NORTH ADAMS — New England Alchemy has dropped plans for an outdoor cannabis growing facility in North Adams, days after the city’s mayor filed a lawsuit opposing the special permit it won.
“We’re just choosing another municipality that we feel is a better fit,” Rustin Kluge, the company’s owner, said Friday. “So we thank the city of North Adams, we thank the Planning [Board] but we are choosing a better fit for our company.” The alternative location for the manufacturing and cultivation facility — and whether or not it will be in the Berkshires — has yet to be determined, he said.
New England Alchemy proposed opening an outdoor cannabis cultivation and manufacturing site on Ashland Street and got a special permit, with some conditions, from the Planning Board.
However, after neighbors complained about the proposal and the smells they believed a cannabis farm could bring to the area, Mayor Jennifer Macksey filed a lawsuit against the company and the city’s Planning Board, appealing the special permit.
The city’s ordinances allow for outdoor cannabis cultivation. It was the city’s rules that drew Kluge here in the first place. He said he choose North Adams because it appeared to welcome his kind of business.
“We sat down with the previous administration, Mayor (Tom) Bernard, and he was excited about us coming and gave us a town host agreement. The new administration came in and that’s all I have to say on that matter,” Kluge said.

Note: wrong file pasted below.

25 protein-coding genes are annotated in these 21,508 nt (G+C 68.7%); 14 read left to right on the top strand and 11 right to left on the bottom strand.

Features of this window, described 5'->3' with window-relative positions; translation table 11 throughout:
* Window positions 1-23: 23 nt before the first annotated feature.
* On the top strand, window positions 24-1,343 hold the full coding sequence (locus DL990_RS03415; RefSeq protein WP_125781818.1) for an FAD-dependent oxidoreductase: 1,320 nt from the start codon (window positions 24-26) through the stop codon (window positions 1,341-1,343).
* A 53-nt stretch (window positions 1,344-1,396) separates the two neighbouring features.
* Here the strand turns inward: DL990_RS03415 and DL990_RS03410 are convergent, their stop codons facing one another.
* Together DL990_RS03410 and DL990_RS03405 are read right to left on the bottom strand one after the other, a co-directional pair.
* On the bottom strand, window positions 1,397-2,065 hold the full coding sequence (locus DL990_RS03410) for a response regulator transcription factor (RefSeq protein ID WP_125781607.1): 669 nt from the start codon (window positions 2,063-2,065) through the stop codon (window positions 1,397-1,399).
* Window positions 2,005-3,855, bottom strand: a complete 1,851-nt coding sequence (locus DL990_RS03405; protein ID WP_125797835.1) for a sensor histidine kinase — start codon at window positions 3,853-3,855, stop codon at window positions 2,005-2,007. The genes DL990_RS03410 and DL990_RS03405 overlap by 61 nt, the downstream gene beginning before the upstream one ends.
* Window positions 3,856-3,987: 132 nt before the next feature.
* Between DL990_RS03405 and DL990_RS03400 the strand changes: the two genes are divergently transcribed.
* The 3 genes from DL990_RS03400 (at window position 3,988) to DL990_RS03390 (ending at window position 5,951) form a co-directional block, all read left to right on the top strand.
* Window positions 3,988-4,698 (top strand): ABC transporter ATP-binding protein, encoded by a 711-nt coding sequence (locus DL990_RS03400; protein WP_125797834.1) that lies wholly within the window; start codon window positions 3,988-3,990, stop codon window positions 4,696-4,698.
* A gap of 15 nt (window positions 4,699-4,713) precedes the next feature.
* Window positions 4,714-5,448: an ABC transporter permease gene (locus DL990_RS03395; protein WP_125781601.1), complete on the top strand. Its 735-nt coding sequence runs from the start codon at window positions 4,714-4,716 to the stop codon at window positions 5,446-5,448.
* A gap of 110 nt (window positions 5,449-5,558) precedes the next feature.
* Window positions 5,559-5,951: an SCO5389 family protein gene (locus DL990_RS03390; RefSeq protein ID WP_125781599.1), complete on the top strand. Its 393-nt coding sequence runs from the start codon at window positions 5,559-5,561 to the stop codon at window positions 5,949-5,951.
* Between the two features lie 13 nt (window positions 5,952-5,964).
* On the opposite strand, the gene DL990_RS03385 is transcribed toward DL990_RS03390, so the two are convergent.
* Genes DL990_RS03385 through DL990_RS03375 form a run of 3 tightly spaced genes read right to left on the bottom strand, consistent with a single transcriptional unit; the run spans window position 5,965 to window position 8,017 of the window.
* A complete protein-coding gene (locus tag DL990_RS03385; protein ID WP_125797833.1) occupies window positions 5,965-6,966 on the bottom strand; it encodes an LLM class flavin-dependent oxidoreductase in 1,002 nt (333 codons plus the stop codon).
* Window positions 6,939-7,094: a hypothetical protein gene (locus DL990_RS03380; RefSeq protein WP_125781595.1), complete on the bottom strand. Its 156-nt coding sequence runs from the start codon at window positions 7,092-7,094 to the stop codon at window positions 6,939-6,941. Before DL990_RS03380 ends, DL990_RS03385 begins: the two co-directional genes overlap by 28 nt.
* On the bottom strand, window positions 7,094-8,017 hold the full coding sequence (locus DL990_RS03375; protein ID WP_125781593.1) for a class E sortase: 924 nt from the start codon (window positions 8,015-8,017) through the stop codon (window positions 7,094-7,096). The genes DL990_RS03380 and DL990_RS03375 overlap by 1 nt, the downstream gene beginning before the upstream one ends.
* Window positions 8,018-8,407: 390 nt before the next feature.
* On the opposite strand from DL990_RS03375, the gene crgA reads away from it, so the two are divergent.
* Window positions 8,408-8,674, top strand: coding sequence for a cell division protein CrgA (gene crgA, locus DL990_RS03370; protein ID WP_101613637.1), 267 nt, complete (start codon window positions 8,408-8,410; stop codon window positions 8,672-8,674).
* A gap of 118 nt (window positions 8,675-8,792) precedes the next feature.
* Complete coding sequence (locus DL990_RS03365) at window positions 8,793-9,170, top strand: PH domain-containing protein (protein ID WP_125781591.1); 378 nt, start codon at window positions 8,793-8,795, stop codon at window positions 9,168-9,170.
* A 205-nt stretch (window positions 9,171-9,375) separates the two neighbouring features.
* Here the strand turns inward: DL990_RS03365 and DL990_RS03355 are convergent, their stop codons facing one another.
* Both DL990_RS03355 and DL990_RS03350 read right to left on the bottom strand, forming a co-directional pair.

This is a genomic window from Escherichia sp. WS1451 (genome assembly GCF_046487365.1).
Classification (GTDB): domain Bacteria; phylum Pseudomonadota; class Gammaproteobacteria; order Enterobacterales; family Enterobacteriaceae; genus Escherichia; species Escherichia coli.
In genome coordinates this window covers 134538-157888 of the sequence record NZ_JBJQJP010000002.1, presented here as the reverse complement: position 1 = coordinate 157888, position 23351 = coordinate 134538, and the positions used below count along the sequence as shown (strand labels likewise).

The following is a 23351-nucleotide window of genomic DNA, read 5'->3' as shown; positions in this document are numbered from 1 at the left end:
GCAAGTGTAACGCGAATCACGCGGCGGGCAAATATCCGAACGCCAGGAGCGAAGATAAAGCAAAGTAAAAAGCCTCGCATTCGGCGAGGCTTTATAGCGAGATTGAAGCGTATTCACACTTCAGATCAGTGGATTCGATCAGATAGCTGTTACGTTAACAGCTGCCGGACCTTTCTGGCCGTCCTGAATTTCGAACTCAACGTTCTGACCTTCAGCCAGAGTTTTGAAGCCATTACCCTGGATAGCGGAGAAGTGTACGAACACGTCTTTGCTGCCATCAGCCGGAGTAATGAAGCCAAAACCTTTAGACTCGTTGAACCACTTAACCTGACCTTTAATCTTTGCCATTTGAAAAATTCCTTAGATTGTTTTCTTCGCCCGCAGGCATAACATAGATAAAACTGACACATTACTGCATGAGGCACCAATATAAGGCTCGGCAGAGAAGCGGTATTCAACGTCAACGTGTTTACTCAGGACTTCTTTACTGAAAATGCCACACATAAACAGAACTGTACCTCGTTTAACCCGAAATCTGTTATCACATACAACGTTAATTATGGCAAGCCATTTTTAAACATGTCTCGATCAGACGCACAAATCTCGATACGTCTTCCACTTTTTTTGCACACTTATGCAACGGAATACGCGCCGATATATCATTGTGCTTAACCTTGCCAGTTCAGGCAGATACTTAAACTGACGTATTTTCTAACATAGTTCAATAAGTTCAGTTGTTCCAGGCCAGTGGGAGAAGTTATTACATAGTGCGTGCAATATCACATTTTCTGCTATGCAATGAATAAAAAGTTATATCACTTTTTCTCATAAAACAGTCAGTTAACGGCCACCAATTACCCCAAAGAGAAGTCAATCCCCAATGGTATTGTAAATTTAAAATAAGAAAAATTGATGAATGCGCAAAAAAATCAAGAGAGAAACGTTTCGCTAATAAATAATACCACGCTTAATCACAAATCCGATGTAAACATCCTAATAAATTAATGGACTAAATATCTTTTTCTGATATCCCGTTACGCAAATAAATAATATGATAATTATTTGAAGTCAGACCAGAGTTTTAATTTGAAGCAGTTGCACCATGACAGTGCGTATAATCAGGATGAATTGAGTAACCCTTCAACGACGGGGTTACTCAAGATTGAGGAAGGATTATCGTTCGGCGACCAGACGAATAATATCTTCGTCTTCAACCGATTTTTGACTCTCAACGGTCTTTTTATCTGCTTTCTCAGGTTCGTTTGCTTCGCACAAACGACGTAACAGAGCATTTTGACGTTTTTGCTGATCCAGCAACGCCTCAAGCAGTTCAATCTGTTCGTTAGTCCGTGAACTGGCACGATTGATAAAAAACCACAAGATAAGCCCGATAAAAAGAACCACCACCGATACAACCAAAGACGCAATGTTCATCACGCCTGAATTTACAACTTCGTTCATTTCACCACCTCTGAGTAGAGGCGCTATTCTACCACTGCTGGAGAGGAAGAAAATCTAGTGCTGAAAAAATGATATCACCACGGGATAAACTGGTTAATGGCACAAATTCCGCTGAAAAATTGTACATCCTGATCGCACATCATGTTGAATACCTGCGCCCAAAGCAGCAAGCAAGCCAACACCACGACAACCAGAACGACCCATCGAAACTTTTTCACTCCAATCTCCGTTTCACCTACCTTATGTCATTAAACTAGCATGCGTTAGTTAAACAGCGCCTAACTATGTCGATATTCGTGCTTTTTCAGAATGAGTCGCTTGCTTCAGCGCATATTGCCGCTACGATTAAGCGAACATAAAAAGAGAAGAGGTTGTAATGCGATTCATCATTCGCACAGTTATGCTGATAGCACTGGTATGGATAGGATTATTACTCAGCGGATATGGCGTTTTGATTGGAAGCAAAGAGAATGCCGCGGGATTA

Macksey said if the company tells her in writing about its change of plans, she will withdraw the appeal. Though she said she had not been notified directly by the company, she was not surprised to hear that they now plan to go elsewhere. “We suspected that was going to occur,” she said.
Brian Miksic, chair of the Planning Board, said he was disappointed the company will not open its facility. “I think this community desperately needs the tax revenue and desperately needs the jobs,” he said Friday. “And this applicant did everything they were supposed to do and they followed all the rules set forth by our ordinances.”
Diane Parsons, who lives a few blocks from the site and presented a petition from neighbors at a City Council meeting, said she was concerned about losing tax money, but said this of the Ashland Street location: “It’s the absolute wrong place for it.”
Parsons was concerned about the possible odors from the business and was happy to hear the company changed its plans. “I don’t want my property value to decrease,” she said.